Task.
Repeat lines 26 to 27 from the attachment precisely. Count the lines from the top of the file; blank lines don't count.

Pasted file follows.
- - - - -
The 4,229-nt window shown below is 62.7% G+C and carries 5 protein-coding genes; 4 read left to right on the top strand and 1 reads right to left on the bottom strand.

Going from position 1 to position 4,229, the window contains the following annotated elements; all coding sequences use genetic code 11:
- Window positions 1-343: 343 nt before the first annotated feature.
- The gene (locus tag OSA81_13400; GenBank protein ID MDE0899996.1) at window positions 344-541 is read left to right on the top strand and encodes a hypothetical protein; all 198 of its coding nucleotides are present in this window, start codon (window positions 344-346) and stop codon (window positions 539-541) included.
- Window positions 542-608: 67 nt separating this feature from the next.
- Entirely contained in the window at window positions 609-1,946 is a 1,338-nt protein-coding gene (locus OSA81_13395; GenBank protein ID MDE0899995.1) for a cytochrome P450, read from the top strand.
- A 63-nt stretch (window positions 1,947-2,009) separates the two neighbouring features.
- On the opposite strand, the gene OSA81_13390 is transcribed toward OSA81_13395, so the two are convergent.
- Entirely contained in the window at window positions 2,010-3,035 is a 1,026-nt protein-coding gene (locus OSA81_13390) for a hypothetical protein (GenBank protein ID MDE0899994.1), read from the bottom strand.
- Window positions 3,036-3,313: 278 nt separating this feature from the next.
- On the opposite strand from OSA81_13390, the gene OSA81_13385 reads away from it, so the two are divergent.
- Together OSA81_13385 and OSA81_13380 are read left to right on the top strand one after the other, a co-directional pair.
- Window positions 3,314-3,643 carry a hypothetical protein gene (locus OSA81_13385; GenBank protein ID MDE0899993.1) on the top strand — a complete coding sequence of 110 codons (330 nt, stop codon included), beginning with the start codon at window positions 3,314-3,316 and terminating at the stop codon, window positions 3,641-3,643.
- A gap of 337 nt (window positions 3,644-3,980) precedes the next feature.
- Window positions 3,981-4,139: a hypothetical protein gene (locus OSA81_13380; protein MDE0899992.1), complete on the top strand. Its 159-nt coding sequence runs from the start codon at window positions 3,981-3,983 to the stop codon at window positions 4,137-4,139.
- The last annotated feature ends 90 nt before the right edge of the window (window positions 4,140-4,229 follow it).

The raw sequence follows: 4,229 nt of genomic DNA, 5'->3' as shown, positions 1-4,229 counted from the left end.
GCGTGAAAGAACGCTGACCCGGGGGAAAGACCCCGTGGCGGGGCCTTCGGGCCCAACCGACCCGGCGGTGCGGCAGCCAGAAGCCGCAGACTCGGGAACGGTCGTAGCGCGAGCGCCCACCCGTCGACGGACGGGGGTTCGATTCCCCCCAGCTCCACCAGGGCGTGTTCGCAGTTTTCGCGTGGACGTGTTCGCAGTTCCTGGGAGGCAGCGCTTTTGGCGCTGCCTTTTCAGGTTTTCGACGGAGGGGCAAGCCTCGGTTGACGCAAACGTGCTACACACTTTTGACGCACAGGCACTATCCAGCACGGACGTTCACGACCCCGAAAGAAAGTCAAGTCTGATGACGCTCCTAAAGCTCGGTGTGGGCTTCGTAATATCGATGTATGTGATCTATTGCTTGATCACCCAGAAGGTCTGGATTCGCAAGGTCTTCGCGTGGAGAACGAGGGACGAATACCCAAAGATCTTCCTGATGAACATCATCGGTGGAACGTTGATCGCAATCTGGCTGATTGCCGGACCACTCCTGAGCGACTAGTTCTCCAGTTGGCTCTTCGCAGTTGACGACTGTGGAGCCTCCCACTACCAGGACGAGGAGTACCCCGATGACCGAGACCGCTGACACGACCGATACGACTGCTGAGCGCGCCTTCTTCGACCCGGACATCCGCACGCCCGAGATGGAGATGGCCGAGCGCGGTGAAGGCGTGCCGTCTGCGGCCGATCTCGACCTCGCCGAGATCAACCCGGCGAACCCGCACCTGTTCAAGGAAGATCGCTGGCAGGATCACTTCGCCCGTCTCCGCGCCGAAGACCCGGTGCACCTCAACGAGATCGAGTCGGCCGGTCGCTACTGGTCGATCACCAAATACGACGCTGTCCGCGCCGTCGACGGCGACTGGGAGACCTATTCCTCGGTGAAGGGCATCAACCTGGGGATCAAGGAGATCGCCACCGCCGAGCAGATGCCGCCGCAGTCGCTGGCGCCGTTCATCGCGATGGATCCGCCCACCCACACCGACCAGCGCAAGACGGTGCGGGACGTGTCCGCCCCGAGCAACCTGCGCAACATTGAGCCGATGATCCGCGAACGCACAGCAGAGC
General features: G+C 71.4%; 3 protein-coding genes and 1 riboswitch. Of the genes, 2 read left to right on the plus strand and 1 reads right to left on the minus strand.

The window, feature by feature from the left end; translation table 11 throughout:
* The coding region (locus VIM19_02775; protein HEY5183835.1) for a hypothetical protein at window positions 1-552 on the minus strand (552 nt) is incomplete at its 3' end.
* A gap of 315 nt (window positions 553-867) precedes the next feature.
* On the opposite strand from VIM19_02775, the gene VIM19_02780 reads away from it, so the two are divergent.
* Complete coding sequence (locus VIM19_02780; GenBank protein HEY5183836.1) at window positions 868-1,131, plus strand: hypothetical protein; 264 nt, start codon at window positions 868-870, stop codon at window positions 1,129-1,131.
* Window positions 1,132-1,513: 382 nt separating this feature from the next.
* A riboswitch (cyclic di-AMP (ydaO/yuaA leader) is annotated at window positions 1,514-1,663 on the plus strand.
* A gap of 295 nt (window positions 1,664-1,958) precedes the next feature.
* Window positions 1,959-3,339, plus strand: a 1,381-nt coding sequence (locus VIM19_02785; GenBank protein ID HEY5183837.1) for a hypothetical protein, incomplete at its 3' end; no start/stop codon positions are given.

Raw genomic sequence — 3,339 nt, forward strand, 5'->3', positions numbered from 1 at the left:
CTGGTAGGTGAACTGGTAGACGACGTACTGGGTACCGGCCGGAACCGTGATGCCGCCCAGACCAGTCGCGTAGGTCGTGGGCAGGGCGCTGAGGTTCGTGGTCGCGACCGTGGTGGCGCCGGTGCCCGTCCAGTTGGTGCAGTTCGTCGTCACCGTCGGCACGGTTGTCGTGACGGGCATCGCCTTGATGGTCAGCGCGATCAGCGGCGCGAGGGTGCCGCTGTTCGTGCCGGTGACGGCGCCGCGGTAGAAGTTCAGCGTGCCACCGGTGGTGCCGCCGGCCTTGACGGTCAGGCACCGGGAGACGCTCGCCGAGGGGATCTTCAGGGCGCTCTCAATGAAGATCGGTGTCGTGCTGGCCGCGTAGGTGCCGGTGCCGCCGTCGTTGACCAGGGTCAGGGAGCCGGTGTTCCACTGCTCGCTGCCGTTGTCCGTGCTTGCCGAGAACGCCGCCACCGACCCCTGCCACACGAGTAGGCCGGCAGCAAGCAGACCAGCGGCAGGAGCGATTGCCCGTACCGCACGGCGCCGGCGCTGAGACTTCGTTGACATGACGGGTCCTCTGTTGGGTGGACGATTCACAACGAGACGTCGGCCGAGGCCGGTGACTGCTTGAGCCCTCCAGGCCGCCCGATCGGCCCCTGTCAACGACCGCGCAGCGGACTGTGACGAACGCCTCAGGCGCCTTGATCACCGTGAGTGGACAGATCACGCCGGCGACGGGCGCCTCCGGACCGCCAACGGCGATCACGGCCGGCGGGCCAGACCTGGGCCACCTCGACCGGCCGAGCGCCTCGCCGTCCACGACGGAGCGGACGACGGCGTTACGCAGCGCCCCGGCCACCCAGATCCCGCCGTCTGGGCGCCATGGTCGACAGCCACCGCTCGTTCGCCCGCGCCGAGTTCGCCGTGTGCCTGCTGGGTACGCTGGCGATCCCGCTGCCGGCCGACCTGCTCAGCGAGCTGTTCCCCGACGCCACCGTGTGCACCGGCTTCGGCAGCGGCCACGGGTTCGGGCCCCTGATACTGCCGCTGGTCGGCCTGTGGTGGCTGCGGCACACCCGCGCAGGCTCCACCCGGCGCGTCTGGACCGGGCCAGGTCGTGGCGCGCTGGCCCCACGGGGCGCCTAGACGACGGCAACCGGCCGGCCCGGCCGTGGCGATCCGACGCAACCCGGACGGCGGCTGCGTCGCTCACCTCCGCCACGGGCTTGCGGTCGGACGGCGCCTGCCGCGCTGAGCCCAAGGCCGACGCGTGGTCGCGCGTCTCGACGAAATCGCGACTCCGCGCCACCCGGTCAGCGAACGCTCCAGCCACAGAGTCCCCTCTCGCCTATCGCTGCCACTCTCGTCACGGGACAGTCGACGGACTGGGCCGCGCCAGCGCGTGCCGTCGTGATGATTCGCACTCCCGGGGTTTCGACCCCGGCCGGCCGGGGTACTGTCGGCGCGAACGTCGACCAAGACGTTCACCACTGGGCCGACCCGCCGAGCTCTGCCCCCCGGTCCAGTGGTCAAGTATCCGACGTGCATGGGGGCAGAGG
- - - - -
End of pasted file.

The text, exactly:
* A riboswitch (cyclic di-AMP (ydaO/yuaA leader) is annotated at window positions 1,514-1,663 on the plus strand.
* A gap of 295 nt (window positions 1,664-1,958) precedes the next feature.